From a juggernaut of Licence-Raj days it transforms itself into a focused player
Voltas is today best recalled for its room air conditioners (RAC) with giving the toughest fight to multinational companies (MNCs) in a consumer durable category.
But it is pretty diversified with manufacturing and marketing cooling appliances and industrial equipment besides executing engineering projects. These operations remain company's core since its inception in 1954 when Swedish Volkart Brothers (VOL) found a joint venture with Tata Sons (TAS). But the Swedish partner soon left the company and it became a fully owned Tata Group firm.
Forty years ago the company was into diversification mode as the restriction of License-Raj did not allow it to ramp up its production of core businesses beyond the permitted limit. Hence to seek growth the company got into a plethora of new businesses. This included manufacturing and marketing consumers products, foods and beverages, agro chemicals, molded furniture and various industrial equipment.
In the consumer durable business while the company had window ac as a part of the core portfolio since its inception, it diversified with launching refrigerators under brand "Opal" in 1970. It also acquired Hyderabad Allwyn in 1993 with which it doubled it refrigerator making capacity to 500,000 units. The company had a pretty good run with the diversification of it businesses in those days. Since there was a government restriction on production, there was no urge for companies to innovate and expand market.
But the world changed for Voltas when the government allowed MNCs under its liberalisation initiative and its impact started coming in mid 90s. That meant competition with global giants of deep pockets. The company first saw an opportunity in this as it started making washing machines in a collaboration with Samsung in 1994. It also got into contract manufacturing of refrigerators for LG in 1997. In a couple of years the business was thriving.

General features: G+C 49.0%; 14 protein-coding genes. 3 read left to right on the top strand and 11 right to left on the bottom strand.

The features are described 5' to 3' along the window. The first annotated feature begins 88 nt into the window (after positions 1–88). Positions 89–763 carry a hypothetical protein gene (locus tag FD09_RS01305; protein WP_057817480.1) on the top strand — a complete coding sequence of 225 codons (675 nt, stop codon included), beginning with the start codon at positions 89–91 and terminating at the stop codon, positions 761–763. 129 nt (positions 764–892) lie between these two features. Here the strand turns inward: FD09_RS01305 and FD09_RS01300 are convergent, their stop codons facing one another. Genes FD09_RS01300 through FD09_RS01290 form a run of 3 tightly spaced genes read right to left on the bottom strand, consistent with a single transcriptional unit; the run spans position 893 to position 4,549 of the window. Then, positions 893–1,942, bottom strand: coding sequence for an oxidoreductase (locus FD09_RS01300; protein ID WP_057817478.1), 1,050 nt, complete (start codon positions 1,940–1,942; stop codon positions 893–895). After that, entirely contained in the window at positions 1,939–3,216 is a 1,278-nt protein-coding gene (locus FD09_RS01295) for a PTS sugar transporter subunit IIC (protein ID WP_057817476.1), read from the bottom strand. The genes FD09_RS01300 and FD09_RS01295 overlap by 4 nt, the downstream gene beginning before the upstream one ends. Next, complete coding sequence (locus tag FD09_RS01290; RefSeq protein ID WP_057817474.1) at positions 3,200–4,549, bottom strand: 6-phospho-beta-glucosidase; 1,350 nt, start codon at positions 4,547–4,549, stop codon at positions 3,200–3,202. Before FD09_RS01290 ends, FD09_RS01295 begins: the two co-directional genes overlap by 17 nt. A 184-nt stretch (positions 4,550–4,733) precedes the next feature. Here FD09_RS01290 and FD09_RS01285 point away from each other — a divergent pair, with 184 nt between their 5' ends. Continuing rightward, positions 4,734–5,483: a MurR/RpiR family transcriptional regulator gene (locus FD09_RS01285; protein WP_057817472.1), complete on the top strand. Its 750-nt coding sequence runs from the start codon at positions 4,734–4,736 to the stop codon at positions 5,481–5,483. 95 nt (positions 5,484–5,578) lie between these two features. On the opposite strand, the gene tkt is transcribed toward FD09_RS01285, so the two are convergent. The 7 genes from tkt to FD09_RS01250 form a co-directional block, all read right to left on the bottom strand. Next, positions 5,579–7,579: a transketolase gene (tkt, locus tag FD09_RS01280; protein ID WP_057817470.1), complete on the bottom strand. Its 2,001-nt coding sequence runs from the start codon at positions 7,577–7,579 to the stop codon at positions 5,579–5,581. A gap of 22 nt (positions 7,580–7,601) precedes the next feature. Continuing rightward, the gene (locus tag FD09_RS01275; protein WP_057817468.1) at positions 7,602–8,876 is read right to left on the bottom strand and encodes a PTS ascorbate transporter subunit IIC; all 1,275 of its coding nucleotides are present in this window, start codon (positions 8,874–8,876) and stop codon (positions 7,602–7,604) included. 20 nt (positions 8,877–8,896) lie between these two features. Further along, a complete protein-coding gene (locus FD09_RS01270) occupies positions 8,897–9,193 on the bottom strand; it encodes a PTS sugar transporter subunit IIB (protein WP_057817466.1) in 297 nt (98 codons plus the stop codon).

Later in 2000 the company divested its white goods business to a jv with Swedish giant Electrolux. The company transferred its Voltas brand refrigerators and washing machines to this joint venture and then transferred the products of Allwyn brand to this JV. But this was not really the long term strategy that could have supported company's growth potential as the MNCs started setting up their own manufacturing units. Besides, the company had started losing on its core of room air conditioner business. This is when the company decided to get back to the core and do away with the diversification. Soon it exited the refrigerator and washing machine businesses.
Room Air conditioning market was also not easy. First American giant Carrier entered India in 1993 followed with Korean durable giants LG and Samsung and then Japanese conglomerate Hitachi. They launched various new products in the market and Voltas was pushed out of the top 5 position as per market share. The company eventually saw profitability shrinking and that led to senior management exodus during 2006-07.
"It was a do or die situation for us," remembers Pradeep Bakshi, president and chief operating officer at Voltas who was a part of a new team entrusted to turn around the company. "Obviously something drastically different was needed which could address a clear consumer need that other brands were ignoring," says Bakshi. Through market studies the company concluded that AC users' concern for high electricity bills were really not addressed by the new comers.
It launched energy-efficient air conditioner with Star rating from Bureau of Energy Efficiency to establish its differentiated position in the market. Besides the sales and distribution channel of the company was given an overhaul. Till 2006 the company was selling its products through sales and service dealers and not through retailers. That was changed by making ACs available off the shelf through the retail channel.
Customer touch-points were multiplied over 5000 from 2700, including distributors, retailers.
But "Star" rating was later made mandatory for all companies so the company looked for new initiatives and launched "All-Weather" AC based on new customer insights. It was developed and promoted as a product that could provide cooling in hot summers and warmth in cold winters and lower humidity during the monsoons.
With this the company gained the pole position in May 2012 as per the market research firm GFK Nielsen's survey for volume sale at mutli-brand outlets. The company still enjoys the leadership position in the category with near one fifth market share in multi-brand outlets which is about 90% of total market. However in the survey that combines both exclusive brand outlets and multi-brand outlets in volume term the company has been in a neck to neck fight with Korean giant LG this year.
"Voltas learnt the game very quickly," says Rajeev Karwal, a veteran of consumer durable industry who is credited with bringing LG to Indian in 1997 and also served as the CEO of Electrolux Kelvinator. Karwal has now turned an entrepreneur by launching his venture Milagrow that deals in robots. "While they have been good at innovation they also offered better quality products at competitive pricing which helped them win customers," he says.